Rolling her eyes, Shelly shifted her backpack to her other shoulder. "No, I'm kidding, Mother. I don't need anything from the drug store."

"Oh." Stan's mother sounded surprised. Then, flatly, she said, "That's really funny."

When they were in the car, Sharon said, "I wish your sister wouldn't be so snotty. I wish she wouldn't cake on makeup like that, either. Even if there's nothing wrong with that, it could possibly give boys the wrong impression. Sometimes. ... Unfortunately. I hope no one has that impression about your sister."

"What, that she's willing to have sex?"

"No! Or, I mean — yeah, I guess." She had always been a slow driver, and Stan relished how gently they glided to a halt at a red light on Main Street. When they had a green light again, she said, "I hope you won't be the kind of guy who treats girls like that. ... But then, I don't think you will be."

"No," said Stan. "I wouldn't." Truthfully, he'd never thought about girls much in terms of sex. Clearly they had it, everyone did. But it wasn't much of Stan's concern. He liked girls very much, and always had, in a platonic way, loving the companionable way they related to him, warm and collegial. They made him nervous, or at least some girls did. Wendy did, for instance, or had when they were young. Stan had been terrified to kiss her, to the point where it made him sick to his stomach. But he'd been 8 then, 8 or 9 or 10, and physical closeness in an affectionate fashion had made him very wary. Maybe it was a psychosexual things, but as a boy he'd preferred to roughhouse. Sometimes he'd touch Kyle, or they'd hug, but only when Stan wasn't thinking too hard about it. But he knew now that it was largely subconscious, the way they were drawn together. Anyway, he was an adult now, or maybe he never had been, but at the very least he felt like one.

The lip balm Stan bought for Kyle with their raking money was a daunting decision. Something too girly, and it would scare him away. But Stan wanted this gesture to be imbued with all his feelings, the ones he couldn't express because Kyle was a 12-year-old boy and Stan could not imagine that even if Kyle liked him, somewhat (as seemed mostly obvious), he would be willing or even able to return Stan's affection.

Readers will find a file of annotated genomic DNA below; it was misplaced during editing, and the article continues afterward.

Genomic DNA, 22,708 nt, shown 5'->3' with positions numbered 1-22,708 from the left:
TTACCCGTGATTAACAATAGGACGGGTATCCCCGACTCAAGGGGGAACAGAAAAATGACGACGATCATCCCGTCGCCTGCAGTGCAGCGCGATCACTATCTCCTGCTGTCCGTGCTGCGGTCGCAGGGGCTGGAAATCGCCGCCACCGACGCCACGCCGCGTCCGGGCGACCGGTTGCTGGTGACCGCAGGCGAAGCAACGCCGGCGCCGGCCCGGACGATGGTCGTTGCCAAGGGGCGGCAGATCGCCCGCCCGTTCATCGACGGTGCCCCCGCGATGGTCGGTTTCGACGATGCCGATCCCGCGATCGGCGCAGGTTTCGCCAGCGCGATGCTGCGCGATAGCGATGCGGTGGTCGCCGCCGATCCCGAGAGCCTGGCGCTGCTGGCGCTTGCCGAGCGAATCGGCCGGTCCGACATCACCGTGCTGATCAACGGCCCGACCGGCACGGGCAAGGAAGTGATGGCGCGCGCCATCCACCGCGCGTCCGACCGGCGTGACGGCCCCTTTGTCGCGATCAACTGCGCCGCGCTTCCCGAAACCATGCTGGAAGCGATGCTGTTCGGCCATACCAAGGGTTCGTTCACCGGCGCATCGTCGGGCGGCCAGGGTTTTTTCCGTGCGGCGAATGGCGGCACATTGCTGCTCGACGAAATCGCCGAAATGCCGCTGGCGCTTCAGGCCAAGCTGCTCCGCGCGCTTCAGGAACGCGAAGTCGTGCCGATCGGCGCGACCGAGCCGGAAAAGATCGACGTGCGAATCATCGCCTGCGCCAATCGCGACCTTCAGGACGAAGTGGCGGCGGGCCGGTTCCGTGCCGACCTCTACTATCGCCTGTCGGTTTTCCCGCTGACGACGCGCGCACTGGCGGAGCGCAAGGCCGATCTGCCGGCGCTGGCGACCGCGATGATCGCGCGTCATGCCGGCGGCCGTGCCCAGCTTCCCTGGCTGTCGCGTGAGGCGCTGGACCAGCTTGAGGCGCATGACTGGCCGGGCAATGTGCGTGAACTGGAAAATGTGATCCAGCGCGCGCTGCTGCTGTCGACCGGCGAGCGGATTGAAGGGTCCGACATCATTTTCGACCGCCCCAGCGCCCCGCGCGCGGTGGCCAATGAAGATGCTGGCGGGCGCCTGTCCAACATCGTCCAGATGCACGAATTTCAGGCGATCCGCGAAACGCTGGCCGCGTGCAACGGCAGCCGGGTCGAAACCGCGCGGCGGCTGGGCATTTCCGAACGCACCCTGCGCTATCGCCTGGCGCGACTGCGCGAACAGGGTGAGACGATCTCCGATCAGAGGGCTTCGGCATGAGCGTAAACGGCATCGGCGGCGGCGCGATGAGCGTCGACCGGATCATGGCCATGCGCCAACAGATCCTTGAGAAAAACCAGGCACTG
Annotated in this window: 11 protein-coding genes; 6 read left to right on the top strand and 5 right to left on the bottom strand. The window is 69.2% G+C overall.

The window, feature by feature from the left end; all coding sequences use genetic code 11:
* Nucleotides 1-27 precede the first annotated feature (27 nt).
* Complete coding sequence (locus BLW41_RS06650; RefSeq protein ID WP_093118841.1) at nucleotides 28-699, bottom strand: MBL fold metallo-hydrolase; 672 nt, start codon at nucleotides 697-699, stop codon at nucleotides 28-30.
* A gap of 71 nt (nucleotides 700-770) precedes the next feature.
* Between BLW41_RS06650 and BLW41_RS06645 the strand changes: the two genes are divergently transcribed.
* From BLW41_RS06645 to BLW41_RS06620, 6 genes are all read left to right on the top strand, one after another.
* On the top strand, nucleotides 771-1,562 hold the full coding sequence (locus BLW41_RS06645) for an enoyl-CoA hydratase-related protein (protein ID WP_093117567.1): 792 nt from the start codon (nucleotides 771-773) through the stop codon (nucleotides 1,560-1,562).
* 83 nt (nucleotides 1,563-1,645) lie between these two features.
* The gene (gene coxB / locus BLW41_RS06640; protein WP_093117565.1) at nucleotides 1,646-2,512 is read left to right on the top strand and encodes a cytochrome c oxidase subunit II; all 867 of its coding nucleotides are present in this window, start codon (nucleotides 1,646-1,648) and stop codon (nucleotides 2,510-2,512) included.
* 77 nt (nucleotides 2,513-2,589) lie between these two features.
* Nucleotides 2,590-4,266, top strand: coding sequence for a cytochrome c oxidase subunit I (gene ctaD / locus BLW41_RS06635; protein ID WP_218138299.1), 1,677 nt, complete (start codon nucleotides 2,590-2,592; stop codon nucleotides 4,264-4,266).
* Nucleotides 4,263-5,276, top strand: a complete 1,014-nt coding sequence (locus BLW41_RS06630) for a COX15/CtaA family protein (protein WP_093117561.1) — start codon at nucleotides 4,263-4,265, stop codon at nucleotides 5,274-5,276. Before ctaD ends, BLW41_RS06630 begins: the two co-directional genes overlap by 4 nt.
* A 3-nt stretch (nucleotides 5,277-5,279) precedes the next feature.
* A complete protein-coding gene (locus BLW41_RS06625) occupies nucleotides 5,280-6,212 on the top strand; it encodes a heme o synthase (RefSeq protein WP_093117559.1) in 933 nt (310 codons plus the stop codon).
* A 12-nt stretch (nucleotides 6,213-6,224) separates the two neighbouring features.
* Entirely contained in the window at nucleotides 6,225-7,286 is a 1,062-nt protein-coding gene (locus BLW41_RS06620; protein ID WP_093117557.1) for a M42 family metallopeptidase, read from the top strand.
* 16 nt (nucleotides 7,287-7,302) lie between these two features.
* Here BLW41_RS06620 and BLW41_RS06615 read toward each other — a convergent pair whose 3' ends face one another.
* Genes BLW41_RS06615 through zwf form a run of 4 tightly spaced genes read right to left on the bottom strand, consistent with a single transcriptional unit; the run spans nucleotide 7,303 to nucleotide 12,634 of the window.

Yet there in the aisle with the different moisturizing products Stan found two kinds between which he was unable to choose. There was an Intensive Repair product in a medicinal green tube with a matching cap, meant to be squeezed out in a glob. This suited Stan, because he thought of Kyle as very fragile and needing to be coated in something, protected. In his head he made up a little tune about it, humming, the feeling of the chapstick.

Then there was another, something called Soft Lips, in a thin pearlescent tube with pink striping. "Glides on," it said, "making lips super soft." Frankly it had a kind of maternal vibe to it, and made Stan think of kissing the vulnerable underside of a baby's foot, or each of its little toes. Stan had never done anything like that, not with his sister's kids when they were babies. Thinking of them made him think of his sister's smeared eyeliner, which thanks to the conversation with his mother in the car made him think of sex. Looking at the pearly Soft Lips thing made Stan get a childish boner in the drug store. He wasn't even thinking of anything sexy, just of kissing Kyle's ragged lips, swollen and raw. Stan could fix this! He bought both.

On the drive home it was dark out, the sun setting while his mother had been piling bottles of Vaseline on sale into her shopping basket. "We go through so much of this," she said, which made Stan think of lube. He didn't love using it for sex, because it was slow and often became gritty, the opposite of fluid, which was how he liked to fuck: deep, brutal, full investment.

Now Stan was really hard, and he hated that his mother made him get in the car and sit there in the dark while she said, "But if you remember what I was saying before about treating girls well — the thing is, it goes for everyone. You shouldn't treat anyone like that, Stanley, anyone. Whoever you end up with, someday."

"What if I end up with no one?" Stan asked.

"You have to be kind to people anyway. You can't be bitter. See, you're a lot like your father" — if there was anything Stan didn't enjoy hearing, that was it — "in both his cynicism and his wild kind of ... uncritical approach to things. You know? You know how sometimes Dad gets super excited about silly ideas? I think you have that, Stan, that childlike kind of fascination with overly emotional stuff, or this idealization of irrational things. Or people."

Stan had been resting his head against the window, but on hearing that he turned to his mother, disbelieving, and asked, "Like Kyle?"

She didn't flinch in saying, "Well, yeah, sometimes."

"I disagree. And how does that make me bitter?"

"I'm not saying you're bitter, honey, I'm saying that your father is someone who does a bad job integrating unmitigated devotion and, well — something like unbridled hostility. And I see you do the same thing, in some ways. Like buying Kyle this chapstick — you know he can get his own chapstick. Or skipping basketball practice to take the bus home with him. You can't throw away your chance to be on the basketball team just to hang out with Kyle, or because Kyle wants you to ditch it and take the bus home."